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Lessons from: Sweetgreen

We help our clients build and create better food-to-go operations. Understanding trends, activations and concepts globally can provide huge benefits. To support this, we regularly visit innovative concepts globally to help our clients better understand the trends in the market and their opportunities for development.  In this series we take a closer look at some the key benchmark concepts in food-to-go, this time focusing on the hugely successful and agenda-driving US salad concept Sweetgreen.


The concept in summary:


Sweetgreen’s reason for being is its salads. From an initial store set up in Washington DC, it now trades from c. 225 locations across the US. Its served-over salad bar concepts are nicely differentiated, combining a slick, modern, design with a focus on enticing, seasonal and local products.


Image sources: FFI & Sweetgreen

Lessons you can take from Sweetgreen right now:


  • Promoting seasonality. We’ve long been impressed by the use of ingredients seasonality as a positive, helping to drive broader promotional campaigns to celebrate ingredients' arrival, and feeding into a menu that is built around seasonality.

  • Product & ingredient led marketing.  The principle here is very much to let the product and the ingredients do the talking and the selling. The triggers behind food-to-go – and particularly salad – purchases include hugely important considerations around quality and freshness of product. So if you’re working hard to source great ingredients, why not show those off in-store, and why not use the actual products rather than just images of what it should look like in the best case scenario.  There are two key aspects to how Sweetgreen deliver this, firstly around ensuring the core produce – or selected elements from it – are visible to customers on entering and ordering, and secondly around telling customers where you’re sourcing products from. Sweetgreen’s blackboard style presentation does this to great effect, calling out the specific farms that are providing individual ingredients into store. We first saw this almost a decade ago in Sweetgreen in Boston, but it’s still an area that we think others could learn from.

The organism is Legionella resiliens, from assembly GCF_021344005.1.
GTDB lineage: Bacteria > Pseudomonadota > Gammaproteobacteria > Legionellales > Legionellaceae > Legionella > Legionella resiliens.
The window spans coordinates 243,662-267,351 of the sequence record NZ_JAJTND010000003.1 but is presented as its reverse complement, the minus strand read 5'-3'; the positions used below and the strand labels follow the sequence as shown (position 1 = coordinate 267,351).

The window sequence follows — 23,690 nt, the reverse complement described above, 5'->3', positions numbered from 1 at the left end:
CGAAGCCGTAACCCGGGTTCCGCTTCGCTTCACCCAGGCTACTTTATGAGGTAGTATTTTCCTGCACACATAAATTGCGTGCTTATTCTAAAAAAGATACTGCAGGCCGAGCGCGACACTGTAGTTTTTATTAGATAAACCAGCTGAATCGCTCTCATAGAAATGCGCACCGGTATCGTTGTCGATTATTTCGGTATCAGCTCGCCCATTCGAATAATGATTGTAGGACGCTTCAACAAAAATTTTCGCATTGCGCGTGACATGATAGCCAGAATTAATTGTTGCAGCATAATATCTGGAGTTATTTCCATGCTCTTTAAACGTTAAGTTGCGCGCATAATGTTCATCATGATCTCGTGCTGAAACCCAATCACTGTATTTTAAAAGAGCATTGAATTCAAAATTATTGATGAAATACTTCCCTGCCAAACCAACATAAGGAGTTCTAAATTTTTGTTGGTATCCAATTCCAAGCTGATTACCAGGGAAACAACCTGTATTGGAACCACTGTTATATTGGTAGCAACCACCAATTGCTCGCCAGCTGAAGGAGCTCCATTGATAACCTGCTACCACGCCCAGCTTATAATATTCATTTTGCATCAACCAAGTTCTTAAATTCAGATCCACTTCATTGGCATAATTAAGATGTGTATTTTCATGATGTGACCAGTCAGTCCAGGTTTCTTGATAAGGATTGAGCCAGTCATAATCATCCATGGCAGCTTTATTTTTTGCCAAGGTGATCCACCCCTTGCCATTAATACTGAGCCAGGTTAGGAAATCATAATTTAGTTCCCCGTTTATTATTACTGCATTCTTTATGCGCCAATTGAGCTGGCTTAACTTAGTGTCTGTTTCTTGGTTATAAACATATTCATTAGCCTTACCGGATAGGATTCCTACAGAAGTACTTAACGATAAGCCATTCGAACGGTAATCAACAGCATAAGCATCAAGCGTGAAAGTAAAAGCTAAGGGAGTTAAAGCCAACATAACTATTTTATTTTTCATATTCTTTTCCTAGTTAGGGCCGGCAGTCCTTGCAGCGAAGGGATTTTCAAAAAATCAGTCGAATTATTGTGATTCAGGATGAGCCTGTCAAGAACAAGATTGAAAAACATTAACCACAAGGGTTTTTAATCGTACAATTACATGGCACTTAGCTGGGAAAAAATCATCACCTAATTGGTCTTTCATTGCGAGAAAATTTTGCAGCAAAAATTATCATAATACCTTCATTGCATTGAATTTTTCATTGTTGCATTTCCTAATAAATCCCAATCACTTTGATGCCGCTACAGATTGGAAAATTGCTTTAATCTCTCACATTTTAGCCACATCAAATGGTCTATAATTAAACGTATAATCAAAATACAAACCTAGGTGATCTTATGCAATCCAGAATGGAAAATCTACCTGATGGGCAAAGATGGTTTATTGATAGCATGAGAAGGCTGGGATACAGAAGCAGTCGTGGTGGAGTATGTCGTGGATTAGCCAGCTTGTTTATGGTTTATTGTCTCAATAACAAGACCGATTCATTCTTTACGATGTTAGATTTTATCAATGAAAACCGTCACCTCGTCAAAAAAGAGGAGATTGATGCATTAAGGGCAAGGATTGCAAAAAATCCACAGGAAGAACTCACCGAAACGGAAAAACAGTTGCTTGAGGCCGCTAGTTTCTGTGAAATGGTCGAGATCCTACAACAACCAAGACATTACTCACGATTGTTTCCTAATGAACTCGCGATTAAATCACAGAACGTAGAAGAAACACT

• Sticking to the mission.  The original inspiration was the perceived lack of healthy, affordable food options while the three founders were studying at Georgetown University. And from that basis, the mission of building healthier communities by connecting people to real food has been brought to key cities across the US, with plans for significant further expansion. Consider your mission and core values carefully, it’s a powerful tool to both internally align and externally communicate.  If it's not in use across the business daily, then perhaps it's not doing all it could for you.


  • Consider the operational impacts of menu extension. When extending the menu, think about the model and the ingredients you’re already carrying.  Sweetgreen for example added protein plates late last year, but made these simpler to prepare than core salad lines. Crucially they were able to add more choice and appeal to different customers and missions, without compromising core operational efficiency.

Next steps and learnings to consider:


  • Consider who you're targeting when upgrading your loyalty proposition - there might be more than one target customer group, particularly if you're thinking about different time of day solutions. Across the board we see loyalty as a key area of focus in food-to-go right now. Introduced over 2023, Sweetgreen’ Sweetpass is very much part of the latest iteration of loyalty schemes, There are two levels, Sweetpass and Sweetpass Plus. Sweetpass Plus is a paid for upgrade, costing USD10 per month (or USD100 per year), but giving a USD3 discount on every purchase. Rewards and challenges - typically linked to menu item/ visits. - form part of the app, and provide a nice way to promote and encourage trial of new products.  

  • How technology can support proposition evolution. Digital ordering is one aspect of this, but the more exciting element of Sweetgreen's Infinite Kitchen concept lies in its automated production line. Initially launched in Springfield, Illinois, this has been extended into a second store and will become a substantial part of the new store opening programme going forward. There are clear benefits in terms of the use of labour, with a reduction in the assembly labour of 70%. And interestingly, this has fed through into a higher ticket value, which Sweetgreen believes is due to customers feeling less pressure when ordering via kiosks rather than being in the line and therefore having time to make more considered purchasing decisions.  It’s also seen benefits in more accurate portioning, creating better product, more accurately representing its initial conception.  From H2 2024 onwards, the Infinite Kitchen will be in 40% of new stores, while it will also be retrofitted into selected urban stores.

  • Better understand how a Sweetgreen style proposition is being applied to different meal solutions and different geographies. Within the US, but based on a Mediterranean cuisine, CAVA is another operator well worth watching, while the likes of Dig and Just Salad also impress. Albeit not on the scale of Sweetgreen, in Europe, we've seen a range of quality focused salad operators growing over recent years. As one example, take London, where atis, The Salad Project, Urban Greens, Salad Kitchen and Farmer J's all boast similarities in model and positioning. Indeed we see a continuing opportunity across a range of markets for concepts like this.

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